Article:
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ranmac
07-08-2008, 07:04 PM
This first post has multiple goals: 1) get acquainted with some Mac Mavens 2) show my daughter how to mingle in the forums 3) learn the basics in our crossover and 4) settle in for a long winters nap :)

After 4 years of college, my daughter surprised me by asking for an Apple to start her career in architecture. Old Dad ordered up the same Macbook Pro he had his eyes on :( (Dad needs to start saving again) and told the daughter she will be the one who needs to learn and teach Dad.

Well...she charged the battery and fired it up, got registered and has been in heaven for the last month. Now Dad is wondering what she has done in creating her account. Does OS 10.5.3 have multiple Users like XP? I'm afraid she has created an Admin account or is running in root, if that's what you call it:Oops:

How can I check? Would love to help her get set up so she doesn't click the wrong icon...and she can!!! I spent 4 years fixin' her XP system...yukkk

Any help, guidance or direction would be greating appreciated in getting off to a safe start.

ranmac's Dad

PS: OS X is all they said it is and Dad is asking Santa for one :)

cwa107
07-08-2008, 07:27 PM
This first post has multiple goals: 1) get acquainted with some Mac Mavens 2) show my daughter how to mingle in the forums 3) learn the basics in our crossover and 4) settle in for a long winters nap :)


Welcome, you've found a good forum with some nice folks here.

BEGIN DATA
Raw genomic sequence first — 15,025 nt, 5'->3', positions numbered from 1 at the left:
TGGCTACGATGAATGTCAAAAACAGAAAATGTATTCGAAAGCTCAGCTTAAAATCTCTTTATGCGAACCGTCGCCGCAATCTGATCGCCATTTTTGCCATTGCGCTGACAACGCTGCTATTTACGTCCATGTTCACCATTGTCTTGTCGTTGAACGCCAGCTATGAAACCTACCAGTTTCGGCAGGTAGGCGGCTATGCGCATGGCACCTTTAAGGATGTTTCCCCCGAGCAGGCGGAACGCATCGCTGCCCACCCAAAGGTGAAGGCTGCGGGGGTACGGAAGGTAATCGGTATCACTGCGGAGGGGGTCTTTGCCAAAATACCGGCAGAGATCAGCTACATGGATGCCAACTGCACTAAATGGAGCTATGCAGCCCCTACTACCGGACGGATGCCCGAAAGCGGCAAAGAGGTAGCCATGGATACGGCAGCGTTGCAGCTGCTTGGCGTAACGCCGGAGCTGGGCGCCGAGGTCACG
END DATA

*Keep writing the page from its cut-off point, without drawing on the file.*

After 4 years of college, my daughter surprised me by asking for an Apple to start her career in architecture. Old Dad ordered up the same Macbook Pro he had his eyes on :( (Dad needs to start saving again) and told the daughter she will be the one who needs to learn and teach Dad.


Sounds great.



Well...she charged the battery and fired it up, got registered and has been in heaven for the last month. Now Dad is wondering what she has done in creating her account. Does OS 10.5.3 have multiple Users like XP? I'm afraid she has created an Admin account or is running in root, if that's what you call it:Oops:


User accounts are generally administrator accounts when you first make them. That's OK though, because they don't have the same kind of permissions an administrator account would have in Windows. Instead, when a user tries to make a modification to a sensitive file or area, OS X requests escalation to "super user" status (i.e. you get prompted for your admin password).



How can I check? Would love to help her get set up so she doesn't click the wrong icon...and she can!!! I spent 4 years fixin' her XP system...yukkk


You can see the account status in System Preferences => Accounts



Any help, guidance or direction would be greating appreciated in getting off to a safe start.


I'd highly recommend David Pogue's Mac OS X: The Missing Manual (http://www.amazon.com/Mac-OS-Leopard-Missing-Manual/dp/059652952X/ref=pd_bbs_sr_1?ie=UTF8&s=books&qid=1215559550&sr=8-1)- it covers OS X, the iLife suite and helps you get used to all things Mac.



ranmac's Dad

PS: OS X is all they said it is and Dad is asking Santa for one :)

Good luck! Hope you've been a good boy this year.


P.S.... check out the article here (http://www.mac-forums.com/forums/showthread.php?t=114873).

skybolt
07-08-2008, 07:30 PM